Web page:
Love and science, can a woman have both? Paris 1740, the Age of Enlightenment. When the Marquise du Châtelet and Voltaire take opposing sides in a controversy over Newtonian physics, sparks fly and one of the greatest love affairs of the eighteenth-century takes flight. Its Paris 1728 and Secretary of the Academy of Science affirms Newton’s calculation of the force of moving bodies: Force= Mass x Velocity. When Emilie du Châtelet corrects his mistake in an open letter in the Journal of Science: Force =Mass x Velocity squared, the Secretary strikes back Your female condition is the source of your illusions. But Emilie is right, Newton got it wrong. No longer could men claim that the female body clouds female reason.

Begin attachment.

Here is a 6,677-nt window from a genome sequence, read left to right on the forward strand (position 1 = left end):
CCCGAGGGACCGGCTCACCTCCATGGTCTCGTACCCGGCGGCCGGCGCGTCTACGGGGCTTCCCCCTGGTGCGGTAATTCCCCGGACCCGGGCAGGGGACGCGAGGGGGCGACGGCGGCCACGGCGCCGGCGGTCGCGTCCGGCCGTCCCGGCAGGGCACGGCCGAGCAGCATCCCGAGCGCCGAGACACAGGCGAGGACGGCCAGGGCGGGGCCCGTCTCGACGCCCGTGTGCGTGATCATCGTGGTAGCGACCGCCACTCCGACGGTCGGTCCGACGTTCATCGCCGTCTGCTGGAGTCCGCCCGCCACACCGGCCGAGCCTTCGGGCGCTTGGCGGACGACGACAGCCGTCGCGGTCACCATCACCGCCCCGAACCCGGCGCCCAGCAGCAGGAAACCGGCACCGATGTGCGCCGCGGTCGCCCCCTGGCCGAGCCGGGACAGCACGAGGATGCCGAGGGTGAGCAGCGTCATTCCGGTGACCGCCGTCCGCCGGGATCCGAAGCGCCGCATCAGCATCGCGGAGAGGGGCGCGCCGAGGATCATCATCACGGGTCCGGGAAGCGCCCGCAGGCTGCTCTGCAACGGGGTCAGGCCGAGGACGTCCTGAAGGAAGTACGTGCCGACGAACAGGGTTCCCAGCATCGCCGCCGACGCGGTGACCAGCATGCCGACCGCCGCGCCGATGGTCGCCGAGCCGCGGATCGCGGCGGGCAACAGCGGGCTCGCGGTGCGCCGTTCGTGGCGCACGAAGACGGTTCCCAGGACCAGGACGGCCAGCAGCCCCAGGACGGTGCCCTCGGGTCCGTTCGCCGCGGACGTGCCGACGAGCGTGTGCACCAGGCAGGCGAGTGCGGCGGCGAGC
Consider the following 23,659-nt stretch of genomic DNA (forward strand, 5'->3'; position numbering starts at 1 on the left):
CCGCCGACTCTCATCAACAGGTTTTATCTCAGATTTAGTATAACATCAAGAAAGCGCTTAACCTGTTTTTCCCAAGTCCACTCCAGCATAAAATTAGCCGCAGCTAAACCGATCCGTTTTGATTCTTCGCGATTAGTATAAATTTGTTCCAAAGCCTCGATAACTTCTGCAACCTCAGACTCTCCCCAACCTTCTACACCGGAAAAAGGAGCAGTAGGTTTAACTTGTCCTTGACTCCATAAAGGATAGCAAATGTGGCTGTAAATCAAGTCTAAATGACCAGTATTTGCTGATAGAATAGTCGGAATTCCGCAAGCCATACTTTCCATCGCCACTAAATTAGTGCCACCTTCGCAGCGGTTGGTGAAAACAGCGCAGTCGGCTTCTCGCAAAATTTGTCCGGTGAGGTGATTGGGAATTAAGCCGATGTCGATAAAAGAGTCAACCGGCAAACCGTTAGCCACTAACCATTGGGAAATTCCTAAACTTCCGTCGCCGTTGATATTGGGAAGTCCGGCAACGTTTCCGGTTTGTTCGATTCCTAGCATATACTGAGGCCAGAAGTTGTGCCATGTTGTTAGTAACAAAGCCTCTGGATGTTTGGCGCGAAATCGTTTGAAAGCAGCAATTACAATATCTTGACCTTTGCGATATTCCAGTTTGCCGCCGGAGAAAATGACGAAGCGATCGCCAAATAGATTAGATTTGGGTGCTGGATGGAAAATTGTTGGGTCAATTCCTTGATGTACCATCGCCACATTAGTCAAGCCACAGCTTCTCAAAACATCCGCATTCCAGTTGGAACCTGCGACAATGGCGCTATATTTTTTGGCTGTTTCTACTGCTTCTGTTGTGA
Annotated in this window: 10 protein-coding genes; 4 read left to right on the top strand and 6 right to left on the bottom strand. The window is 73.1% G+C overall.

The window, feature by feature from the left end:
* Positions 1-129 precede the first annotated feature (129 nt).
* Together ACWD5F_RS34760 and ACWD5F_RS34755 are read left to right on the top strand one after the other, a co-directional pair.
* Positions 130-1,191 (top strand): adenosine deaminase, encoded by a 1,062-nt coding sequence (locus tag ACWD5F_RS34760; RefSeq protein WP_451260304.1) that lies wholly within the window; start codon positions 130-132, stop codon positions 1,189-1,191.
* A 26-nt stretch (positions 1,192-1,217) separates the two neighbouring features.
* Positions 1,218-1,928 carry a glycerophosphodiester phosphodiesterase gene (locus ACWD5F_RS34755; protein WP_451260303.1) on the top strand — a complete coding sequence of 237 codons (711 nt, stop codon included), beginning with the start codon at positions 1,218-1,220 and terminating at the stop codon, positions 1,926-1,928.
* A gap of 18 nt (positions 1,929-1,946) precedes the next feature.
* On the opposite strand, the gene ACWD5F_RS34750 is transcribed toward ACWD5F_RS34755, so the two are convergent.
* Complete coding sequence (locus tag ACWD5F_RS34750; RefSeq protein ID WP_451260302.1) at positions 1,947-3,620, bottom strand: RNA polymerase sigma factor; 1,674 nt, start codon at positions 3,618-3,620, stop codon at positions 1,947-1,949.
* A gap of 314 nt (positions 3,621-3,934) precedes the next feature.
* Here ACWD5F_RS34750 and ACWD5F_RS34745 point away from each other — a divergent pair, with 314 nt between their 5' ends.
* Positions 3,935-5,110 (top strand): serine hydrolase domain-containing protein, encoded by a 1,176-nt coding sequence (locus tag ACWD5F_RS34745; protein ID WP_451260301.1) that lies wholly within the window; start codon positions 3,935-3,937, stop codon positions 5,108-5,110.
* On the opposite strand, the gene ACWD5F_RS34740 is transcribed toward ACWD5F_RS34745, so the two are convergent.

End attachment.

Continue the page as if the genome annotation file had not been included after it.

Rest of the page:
A starred Parisian night, masked women and men play. Voltaire, sharp-witted, a man of the Enlightenment, writes about all manner of subjects: the properties of fire, Newton’s philosophy, human rights, religious intolerance, differences between British and French governments and more. Emilie, a scientist, lover of the arts, gambler, rich, wants to meet him. For the next ten years, Emilie and Voltaire will shuttle back and forth between Paris and their Cirey chateau where they will spend their days in study and lab experiments, and evenings hosting plays and opera for visiting friends. A sworn enemy, Madame de Graffigny, will tear them apart.
Defiant, excessive and real, the unapologetic scientist Emilie du Châtelet fought for her place as one of the world’s greatest scientists. Moving Bodies reclaims Emilie’s story and tells how she fought for love and science and why as a woman she was never allowed to have both.
Theater for the New City’s: Cabaret Theater
Sunday: August 26, 8pm
Thursday: August 30, 6:30pm
Wednesday: September 5, 6:30pm
Friday: September 7, 9pm
Saturday: September 8, 2pm
Sunday: September 9, 3:30pm
Sunday: September 9, 8pm
Sunday: September 16, 2pm